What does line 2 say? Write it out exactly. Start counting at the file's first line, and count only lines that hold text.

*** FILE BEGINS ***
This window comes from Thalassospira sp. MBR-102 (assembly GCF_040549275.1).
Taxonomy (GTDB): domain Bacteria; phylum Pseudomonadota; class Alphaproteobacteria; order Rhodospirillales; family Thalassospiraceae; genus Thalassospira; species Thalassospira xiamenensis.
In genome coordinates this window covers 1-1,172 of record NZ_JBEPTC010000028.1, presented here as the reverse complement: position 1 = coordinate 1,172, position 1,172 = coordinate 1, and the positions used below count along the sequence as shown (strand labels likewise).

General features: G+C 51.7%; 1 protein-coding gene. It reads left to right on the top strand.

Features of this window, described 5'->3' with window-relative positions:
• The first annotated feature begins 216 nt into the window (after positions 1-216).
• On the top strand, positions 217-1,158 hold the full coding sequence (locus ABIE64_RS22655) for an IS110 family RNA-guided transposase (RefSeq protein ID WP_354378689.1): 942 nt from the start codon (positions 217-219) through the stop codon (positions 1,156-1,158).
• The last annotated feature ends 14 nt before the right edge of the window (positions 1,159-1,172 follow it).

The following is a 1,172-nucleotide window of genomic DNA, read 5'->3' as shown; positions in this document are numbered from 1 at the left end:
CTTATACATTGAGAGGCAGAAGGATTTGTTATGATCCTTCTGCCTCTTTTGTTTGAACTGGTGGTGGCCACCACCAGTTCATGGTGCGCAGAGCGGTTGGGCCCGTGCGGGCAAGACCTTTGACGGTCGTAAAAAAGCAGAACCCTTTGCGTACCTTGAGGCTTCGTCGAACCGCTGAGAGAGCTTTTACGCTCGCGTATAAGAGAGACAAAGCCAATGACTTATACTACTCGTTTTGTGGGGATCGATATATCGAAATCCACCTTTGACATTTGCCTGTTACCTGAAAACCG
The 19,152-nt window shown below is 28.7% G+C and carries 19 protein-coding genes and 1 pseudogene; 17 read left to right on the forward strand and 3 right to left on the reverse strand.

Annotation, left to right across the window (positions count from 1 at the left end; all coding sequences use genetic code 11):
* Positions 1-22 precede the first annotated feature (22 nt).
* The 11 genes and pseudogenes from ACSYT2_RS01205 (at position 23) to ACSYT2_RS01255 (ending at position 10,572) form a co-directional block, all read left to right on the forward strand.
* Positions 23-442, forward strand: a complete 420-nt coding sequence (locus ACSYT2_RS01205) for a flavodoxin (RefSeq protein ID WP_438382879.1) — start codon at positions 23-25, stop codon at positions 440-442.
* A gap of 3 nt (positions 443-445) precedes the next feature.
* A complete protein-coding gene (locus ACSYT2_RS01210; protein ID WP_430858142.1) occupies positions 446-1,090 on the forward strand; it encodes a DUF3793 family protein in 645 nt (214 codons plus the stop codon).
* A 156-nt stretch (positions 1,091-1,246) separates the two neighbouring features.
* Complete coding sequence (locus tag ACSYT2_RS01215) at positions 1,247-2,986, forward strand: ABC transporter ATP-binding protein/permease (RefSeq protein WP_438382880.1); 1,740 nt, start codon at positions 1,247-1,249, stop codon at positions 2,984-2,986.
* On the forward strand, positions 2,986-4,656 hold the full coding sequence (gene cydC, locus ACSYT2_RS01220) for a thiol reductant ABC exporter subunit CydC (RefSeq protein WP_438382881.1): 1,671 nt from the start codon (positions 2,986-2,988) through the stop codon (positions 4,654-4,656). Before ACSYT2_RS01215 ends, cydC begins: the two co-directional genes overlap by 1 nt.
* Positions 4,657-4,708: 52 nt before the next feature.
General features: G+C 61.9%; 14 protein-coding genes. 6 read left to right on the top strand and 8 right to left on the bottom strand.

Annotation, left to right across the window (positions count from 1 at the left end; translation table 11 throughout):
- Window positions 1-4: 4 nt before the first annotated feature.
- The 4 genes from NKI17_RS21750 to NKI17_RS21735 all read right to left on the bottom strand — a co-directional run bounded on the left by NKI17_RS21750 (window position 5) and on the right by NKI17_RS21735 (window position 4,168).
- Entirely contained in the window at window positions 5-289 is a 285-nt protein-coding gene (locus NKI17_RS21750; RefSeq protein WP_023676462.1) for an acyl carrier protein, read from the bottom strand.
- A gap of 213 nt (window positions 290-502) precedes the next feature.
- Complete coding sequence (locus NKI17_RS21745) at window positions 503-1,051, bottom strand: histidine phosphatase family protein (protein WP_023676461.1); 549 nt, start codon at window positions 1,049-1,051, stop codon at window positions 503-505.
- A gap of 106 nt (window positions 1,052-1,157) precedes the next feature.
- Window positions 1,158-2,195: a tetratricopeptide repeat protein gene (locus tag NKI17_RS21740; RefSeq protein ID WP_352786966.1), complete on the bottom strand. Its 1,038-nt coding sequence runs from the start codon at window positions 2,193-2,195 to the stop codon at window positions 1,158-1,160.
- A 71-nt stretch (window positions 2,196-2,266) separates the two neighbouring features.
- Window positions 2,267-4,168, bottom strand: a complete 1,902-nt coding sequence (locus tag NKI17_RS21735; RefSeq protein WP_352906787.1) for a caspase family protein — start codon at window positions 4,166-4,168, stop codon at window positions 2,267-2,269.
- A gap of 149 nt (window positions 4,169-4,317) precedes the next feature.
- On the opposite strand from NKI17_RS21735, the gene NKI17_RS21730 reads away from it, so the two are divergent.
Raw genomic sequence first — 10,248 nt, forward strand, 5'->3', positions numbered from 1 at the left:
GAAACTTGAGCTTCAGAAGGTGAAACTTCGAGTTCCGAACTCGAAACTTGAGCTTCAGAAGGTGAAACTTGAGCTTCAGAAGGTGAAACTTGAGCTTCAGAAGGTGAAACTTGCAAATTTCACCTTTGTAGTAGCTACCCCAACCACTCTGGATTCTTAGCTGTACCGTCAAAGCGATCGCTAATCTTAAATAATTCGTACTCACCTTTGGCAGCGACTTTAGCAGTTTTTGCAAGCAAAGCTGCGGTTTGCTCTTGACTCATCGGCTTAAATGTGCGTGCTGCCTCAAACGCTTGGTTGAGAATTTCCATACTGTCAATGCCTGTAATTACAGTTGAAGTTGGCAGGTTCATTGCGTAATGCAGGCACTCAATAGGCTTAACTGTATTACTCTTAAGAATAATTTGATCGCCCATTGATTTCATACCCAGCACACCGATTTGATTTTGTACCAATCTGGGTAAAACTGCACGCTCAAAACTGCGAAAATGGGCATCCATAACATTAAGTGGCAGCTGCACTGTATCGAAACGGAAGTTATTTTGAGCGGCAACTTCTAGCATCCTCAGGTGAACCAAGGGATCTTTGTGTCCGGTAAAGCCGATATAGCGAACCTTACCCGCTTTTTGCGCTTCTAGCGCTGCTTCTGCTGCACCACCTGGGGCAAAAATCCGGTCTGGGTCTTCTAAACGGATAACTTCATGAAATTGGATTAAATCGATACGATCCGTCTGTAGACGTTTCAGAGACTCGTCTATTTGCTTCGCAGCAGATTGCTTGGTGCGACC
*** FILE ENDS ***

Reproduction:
Taxonomy (GTDB): domain Bacteria; phylum Pseudomonadota; class Alphaproteobacteria; order Rhodospirillales; family Thalassospiraceae; genus Thalassospira; species Thalassospira xiamenensis.